One of Treme’s most appealing characters is trombonist Antoine Batiste, portrayed by Wendell Pierce, who played a lead role as Detective Bunk Moreland in The Wire (2002–2008), an HBO series by Treme creator David Simon. As Antoine, Pierce is a put-upon Everyman who dreams of musical glory but has trouble landing a steady gig. While he thinks of himself as a lady-killer, he’s mercilessly, relentlessly henpecked by his live-in girlfriend, Desiree, played by Phyllis Montana-Leblanc. Antoine is always strapped for cash, and his diehard resistance to getting a “job job” is a constant bone of contention between the two.
Both Pierce and Montana-Leblanc are native New Orleanians, and both were among the dozens of people interviewed by director Spike Lee for When the Levees Broke. Montana-Leblanc’s appearances in Lee’s documentary are especially memorable: She’s a natural storyteller, and her profanity-laced accounts of the indignities she suffered in Katrina’s wake are both appalling and laugh-out-loud hilarious. In 2008 Montana-Leblanc published a memoir, Not Just the Levees Broke: My Story During and After Hurricane Katrina; Lee contributed the book’s foreword.
When the Levees Broke first aired on HBO on August 21 and 22, 2006, just shy of the first anniversary of Hurricane Katrina’s landfall. Shot during late August and September 2005, director Spike Lee’s film focuses on the horrors of the storm and flood and on the overwhelming problems—exacerbated by governmental ineptitude—that New Orleans faced in the weeks immediately following Katrina. Those problems, of course, persisted (and in many respects they still do); especially during that first post-Katrina year, many doubted NOLA could ever recover.
One strong, early sign that New Orleans had not given up the ghost came in February 2006, when the city managed to host its annual Carnival, culminating in Mardi Gras (Fat Tuesday), a centuries-old tradition at the heart of New Orleans’s identity. The city was in financial ruins, was still missing more than half its pre-storm population and hardly seemed a tourist draw, but the show did go on (though the festivities were greatly pared down). Proving that New Orleans remained its ecstatic self, Mardi Gras 2006 was in some ways sassier than ever, with many parade floats lampooning discredited government officials, FEMA trailers and other emblems of mismanagement.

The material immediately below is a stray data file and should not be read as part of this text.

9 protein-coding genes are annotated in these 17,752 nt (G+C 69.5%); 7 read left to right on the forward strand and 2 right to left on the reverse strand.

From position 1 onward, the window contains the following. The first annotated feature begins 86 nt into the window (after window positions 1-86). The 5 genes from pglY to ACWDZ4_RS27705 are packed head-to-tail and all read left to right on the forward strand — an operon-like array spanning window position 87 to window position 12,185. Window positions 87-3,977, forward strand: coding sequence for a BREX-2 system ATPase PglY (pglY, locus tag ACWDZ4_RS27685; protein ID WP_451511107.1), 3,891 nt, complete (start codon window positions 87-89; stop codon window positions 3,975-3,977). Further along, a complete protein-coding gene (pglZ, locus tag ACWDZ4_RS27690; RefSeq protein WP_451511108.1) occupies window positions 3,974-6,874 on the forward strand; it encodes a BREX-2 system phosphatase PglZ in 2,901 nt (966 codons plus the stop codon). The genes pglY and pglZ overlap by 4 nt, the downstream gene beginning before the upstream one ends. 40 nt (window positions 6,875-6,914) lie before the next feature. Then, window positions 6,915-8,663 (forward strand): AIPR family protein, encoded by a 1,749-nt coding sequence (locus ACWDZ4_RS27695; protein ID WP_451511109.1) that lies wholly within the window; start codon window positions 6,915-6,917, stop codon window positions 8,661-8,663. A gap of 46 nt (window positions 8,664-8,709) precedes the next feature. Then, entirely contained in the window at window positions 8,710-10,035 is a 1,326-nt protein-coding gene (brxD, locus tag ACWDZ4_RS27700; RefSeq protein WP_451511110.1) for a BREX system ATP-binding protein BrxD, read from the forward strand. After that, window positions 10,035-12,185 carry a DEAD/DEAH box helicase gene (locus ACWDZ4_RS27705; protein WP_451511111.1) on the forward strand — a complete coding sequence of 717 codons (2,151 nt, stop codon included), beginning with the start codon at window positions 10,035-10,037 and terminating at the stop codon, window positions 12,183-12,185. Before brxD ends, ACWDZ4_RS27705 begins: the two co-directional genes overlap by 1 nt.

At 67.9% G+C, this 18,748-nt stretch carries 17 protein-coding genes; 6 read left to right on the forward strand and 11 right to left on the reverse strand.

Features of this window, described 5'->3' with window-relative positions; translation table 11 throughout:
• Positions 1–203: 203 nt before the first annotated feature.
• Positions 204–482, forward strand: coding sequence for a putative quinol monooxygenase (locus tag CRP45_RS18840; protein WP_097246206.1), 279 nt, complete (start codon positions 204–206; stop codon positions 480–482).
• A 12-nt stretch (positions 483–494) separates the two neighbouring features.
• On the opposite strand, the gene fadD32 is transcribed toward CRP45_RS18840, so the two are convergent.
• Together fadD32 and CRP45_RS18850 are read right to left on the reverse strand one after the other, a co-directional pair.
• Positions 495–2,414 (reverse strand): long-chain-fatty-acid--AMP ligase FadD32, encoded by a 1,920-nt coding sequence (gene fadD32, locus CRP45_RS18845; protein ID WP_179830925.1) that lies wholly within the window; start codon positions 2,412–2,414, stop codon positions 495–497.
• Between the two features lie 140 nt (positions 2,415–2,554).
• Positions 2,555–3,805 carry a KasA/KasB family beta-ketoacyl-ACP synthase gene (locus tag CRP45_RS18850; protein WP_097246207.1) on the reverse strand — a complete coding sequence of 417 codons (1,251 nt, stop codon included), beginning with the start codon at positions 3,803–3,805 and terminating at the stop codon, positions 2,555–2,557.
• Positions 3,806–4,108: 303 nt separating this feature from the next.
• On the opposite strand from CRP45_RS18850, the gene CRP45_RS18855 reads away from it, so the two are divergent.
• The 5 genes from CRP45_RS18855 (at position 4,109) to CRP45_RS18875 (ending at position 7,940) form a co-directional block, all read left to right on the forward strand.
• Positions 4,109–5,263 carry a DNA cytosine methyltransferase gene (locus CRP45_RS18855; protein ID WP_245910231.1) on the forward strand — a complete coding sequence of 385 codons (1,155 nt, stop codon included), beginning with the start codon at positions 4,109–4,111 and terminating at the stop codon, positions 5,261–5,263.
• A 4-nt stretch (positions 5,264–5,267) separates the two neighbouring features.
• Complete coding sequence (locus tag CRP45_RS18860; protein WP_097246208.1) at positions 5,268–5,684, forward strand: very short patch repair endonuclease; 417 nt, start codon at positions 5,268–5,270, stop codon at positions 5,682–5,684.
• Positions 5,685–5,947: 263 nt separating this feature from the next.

One of Treme’s subplots concerns the travails of Albert Lambreaux, a master plasterer who returns to New Orleans after Hurricane Katrina intent on rebuilding his damaged house—and on ensuring the survival of the Guardians of the Flame tribe of Mardi Gras Indians, of which he is chief. Essential players in NOLA’s Carnival festivities since the 19th century, the “Indians” are African Americans who don plumed, bespangled costumes—elaborate variations on Native American dress—and wage fierce battles of one-upmanship on Mardi Gras.
Lambreaux, played by actor Clarke Peters (a veteran of Treme creator David Simon’s series The Wire and miniseries The Corner), is not an agreeable man. Stubbornness and pride mask his desperation, and he makes life unpleasant for everyone who’s close to him, especially his son, Delmond (Rob Brown), a New York City–based jazz trumpeter who flies home periodically to aid his father—and suffer his abusive temperament. But Albert Lambreaux’s orneriness contrasts with the delicacy of his artisanship. A tradition-bound Mardi Gras Indian committed to having the “prettiest” costume, he laboriously handcrafts a new outfit each year, sewing on hundreds of feathers and thousands of sequins.